The Motley Fool

Magellan shares sink despite operating leverage growing on record $89.7b in FUM

The Magellan Financial Group Ltd (ASX: MFG) is down 2.7% to $57.12 this lunchtime with the benchmark index the S&P/ ASX200 (ASX: XJO) tumbling 2.6% as equities sink worldwide on the back of the ballooning trade war between the US and China. 

Today Magellan reported that its net funds under management (FUM) grew around 3.2% to a record $89.7 billion as at July 30 2019, with net inflows an impressive $574 million over just one month.

Total retail inflows were a strong $349 million although the fundie acknowledged this may in part be a result of dividend reinvestment plans. Institutional inflows totalled $225 million. 

The balance of the FUM growth around $2.4 billion over the month is due to appreciating equity markets and a falling Australian dollar.

The lower AUD is a powerful tailwind for Magellan as most of the equities it owns like Starbucks, Visa and Google are priced in US dollars so its AUD calculated FUM naturally appreciates as the local dollar falls. Additionally the vast majority of its operating costs are incurred in Australian dollars with its wages bill for local staff its biggest overhead. 

This is a nice Segway onto how operating leverage is an attractive feature of the Magellan business model.

Operating leverage is where revenues can rise faster than costs to produce strong profit growth. Magellan boasts this as FUM can appreciate $2.4 billion over the month of July for example due to rising markets while the business hardly has to incur any other costs.

It earns revenue as a fixed percentage of FUM (plus performance fees), so around 1.2% on $2.4 billion is around another $29 million in annualised revenue, but the fundie does not need any more staff to manage it. 

Magellan also has not debt and a strong balance sheet with cash or cash equivalent assets on hand of $451 million as at December 31, 2019. It also boasted a return on equity of 43.3% in FY 2018, to show how it’s a very profitable asset for investors to own. 

Of course since July 31 equity markets have tanked which is a serious risk for Magellan investors or those in other fund managers like Janus Henderson Group (ASX: JHG), Perpetual Limited (ASX: PPT) and Pendal Group Ltd (ASX: PDL).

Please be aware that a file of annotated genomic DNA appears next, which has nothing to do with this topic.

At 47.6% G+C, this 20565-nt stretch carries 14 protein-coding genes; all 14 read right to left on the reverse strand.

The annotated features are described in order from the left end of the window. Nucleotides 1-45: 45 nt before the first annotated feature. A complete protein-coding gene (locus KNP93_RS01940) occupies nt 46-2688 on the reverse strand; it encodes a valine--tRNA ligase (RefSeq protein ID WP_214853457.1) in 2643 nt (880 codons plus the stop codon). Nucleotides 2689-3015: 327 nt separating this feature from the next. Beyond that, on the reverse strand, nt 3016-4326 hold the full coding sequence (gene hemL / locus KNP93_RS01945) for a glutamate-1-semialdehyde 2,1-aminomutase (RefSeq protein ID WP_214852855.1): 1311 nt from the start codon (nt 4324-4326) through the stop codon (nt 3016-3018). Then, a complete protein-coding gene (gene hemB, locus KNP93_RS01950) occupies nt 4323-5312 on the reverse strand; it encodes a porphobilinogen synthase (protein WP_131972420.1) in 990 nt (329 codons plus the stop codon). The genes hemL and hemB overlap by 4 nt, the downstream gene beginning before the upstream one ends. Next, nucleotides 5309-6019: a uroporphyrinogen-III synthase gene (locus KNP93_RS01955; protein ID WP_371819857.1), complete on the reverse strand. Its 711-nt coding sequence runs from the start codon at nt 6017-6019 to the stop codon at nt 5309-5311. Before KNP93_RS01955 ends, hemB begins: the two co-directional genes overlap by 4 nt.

As such it wouldn’t make sense to buy a fund manager if you are bearish on the short or medium term outlook on markets. 

Magellan will hand down its full year result on August 13, with investors expecting a strong result. Generally, I remain positive on the stock, but more conservative investors might want to wait until it reports its full year results before considering buying in. 

NEW. The Motley Fool AU Releases Five Cheap and Good Stocks to Buy for 2020 and beyond!….

Our experts here at The Motley Fool Australia have just released a fantastic report, detailing 5 dirt cheap shares that you can buy in 2020.

One stock is an Australian internet darling with a rock solid reputation and an exciting new business line that promises years (or even decades) of growth… while trading at an ultra-low price…

Another is a diversified conglomerate trading over 40% off its high, all while offering a fully franked dividend yield over 3%...

Plus 3 more cheap bets that could position you to profit over the next 12 months!

See for yourself now. Simply click here or the link below to scoop up your FREE copy and discover all 5 shares. But you will want to hurry – this free report is available for a brief time only.

CLICK HERE FOR YOUR FREE REPORT!

Suzanne Frey, an executive at Alphabet, is a member of The Motley Fool’s board of directors. Tom Richardson owns shares of Magellan Financial Group and Visa.

You can find Tom on Twitter @tommyr345

The Motley Fool Australia's parent company Motley Fool Holdings Inc. owns shares of and recommends Alphabet (A shares) Starbucks and Visa. The Motley Fool Australia has recommended Alphabet (A shares). We Fools may not all hold the same opinions, but we all believe that considering a diverse range of insights makes us better investors. The Motley Fool has a disclosure policy. This article contains general investment advice only (under AFSL 400691). Authorised by Scott Phillips.